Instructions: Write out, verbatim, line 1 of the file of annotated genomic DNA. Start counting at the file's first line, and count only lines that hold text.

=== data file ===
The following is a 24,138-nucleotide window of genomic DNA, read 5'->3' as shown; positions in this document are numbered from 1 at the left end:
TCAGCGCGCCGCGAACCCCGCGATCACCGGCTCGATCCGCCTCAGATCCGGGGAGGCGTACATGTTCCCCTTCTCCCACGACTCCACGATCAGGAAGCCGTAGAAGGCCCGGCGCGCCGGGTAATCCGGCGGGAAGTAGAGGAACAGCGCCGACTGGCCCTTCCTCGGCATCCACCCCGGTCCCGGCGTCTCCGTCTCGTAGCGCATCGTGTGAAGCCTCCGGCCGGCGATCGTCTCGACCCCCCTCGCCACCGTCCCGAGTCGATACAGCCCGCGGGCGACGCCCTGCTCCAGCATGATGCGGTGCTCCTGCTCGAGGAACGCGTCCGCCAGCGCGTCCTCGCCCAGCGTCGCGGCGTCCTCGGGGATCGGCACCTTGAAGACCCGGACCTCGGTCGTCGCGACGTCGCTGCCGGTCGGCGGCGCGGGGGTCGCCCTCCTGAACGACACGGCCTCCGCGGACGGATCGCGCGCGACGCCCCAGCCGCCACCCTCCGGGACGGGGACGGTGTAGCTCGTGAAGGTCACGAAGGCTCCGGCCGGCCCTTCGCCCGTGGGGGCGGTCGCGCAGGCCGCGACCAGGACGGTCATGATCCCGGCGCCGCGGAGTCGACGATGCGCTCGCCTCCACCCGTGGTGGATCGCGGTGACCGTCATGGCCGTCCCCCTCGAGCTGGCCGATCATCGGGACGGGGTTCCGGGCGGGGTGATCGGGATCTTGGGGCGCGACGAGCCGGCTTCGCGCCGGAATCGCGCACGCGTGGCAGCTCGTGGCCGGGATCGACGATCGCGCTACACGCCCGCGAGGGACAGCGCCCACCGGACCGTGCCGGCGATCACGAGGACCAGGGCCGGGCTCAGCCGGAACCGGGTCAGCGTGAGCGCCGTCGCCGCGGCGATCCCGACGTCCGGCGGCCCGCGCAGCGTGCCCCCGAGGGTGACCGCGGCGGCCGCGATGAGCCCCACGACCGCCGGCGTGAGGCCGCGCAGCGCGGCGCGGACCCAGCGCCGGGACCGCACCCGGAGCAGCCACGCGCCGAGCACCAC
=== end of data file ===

The following is a 24,138-nucleotide window of genomic DNA, read 5'->3' as shown; positions in this document are numbered from 1 at the left end: